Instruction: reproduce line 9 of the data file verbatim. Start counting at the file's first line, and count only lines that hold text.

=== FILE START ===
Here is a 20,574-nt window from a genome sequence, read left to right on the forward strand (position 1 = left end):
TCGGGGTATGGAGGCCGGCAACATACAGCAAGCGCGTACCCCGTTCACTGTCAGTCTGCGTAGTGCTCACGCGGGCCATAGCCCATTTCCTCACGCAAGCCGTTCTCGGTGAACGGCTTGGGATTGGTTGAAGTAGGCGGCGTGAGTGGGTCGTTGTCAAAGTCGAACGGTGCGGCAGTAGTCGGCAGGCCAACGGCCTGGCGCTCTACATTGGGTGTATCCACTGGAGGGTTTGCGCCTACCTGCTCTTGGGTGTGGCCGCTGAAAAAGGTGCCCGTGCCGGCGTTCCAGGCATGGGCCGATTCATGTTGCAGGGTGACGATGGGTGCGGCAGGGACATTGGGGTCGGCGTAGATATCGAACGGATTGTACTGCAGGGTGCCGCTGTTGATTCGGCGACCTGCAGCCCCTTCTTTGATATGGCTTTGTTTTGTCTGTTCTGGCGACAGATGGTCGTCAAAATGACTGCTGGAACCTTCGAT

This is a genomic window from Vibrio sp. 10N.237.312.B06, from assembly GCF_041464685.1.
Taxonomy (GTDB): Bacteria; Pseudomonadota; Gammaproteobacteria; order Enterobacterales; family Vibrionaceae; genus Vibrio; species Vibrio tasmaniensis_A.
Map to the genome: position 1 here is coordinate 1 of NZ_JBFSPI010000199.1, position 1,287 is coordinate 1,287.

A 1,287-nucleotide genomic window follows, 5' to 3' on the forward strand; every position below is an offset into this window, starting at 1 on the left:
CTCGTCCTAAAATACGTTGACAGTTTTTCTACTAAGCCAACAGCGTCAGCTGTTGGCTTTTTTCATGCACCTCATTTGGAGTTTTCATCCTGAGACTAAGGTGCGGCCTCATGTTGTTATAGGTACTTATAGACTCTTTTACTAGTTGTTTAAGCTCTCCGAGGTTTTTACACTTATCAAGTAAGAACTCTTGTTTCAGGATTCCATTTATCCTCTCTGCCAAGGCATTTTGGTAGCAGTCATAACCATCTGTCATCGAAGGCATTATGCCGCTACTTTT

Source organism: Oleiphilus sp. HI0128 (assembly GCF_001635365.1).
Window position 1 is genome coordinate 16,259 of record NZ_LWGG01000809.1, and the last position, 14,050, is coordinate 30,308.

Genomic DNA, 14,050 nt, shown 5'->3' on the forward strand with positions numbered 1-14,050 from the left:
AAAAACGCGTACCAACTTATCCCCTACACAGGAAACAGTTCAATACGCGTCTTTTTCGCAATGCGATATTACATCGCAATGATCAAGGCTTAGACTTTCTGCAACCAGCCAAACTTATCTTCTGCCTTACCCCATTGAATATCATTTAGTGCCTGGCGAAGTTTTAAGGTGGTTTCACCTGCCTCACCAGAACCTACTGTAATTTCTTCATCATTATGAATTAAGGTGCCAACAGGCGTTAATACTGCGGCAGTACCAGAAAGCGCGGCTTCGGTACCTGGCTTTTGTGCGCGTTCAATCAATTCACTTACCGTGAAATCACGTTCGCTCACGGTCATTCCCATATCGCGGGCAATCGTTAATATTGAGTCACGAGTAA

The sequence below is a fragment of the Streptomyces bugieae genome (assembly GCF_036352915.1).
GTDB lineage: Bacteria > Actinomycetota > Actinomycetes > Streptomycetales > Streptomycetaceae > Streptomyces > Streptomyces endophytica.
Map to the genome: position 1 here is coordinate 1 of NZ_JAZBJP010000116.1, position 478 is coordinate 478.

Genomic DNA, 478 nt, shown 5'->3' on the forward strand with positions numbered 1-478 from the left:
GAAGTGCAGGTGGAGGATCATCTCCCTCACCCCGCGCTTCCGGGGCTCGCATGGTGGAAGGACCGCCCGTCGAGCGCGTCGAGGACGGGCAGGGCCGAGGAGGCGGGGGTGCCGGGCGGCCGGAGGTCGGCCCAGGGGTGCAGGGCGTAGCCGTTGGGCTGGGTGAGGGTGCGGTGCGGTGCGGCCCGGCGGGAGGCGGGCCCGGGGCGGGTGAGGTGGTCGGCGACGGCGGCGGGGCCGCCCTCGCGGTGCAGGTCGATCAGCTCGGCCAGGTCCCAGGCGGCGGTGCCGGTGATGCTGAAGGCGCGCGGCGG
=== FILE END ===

Window position 1 is genome coordinate 16,259 of record NZ_LWGG01000809.1, and the last position, 14,050, is coordinate 30,308.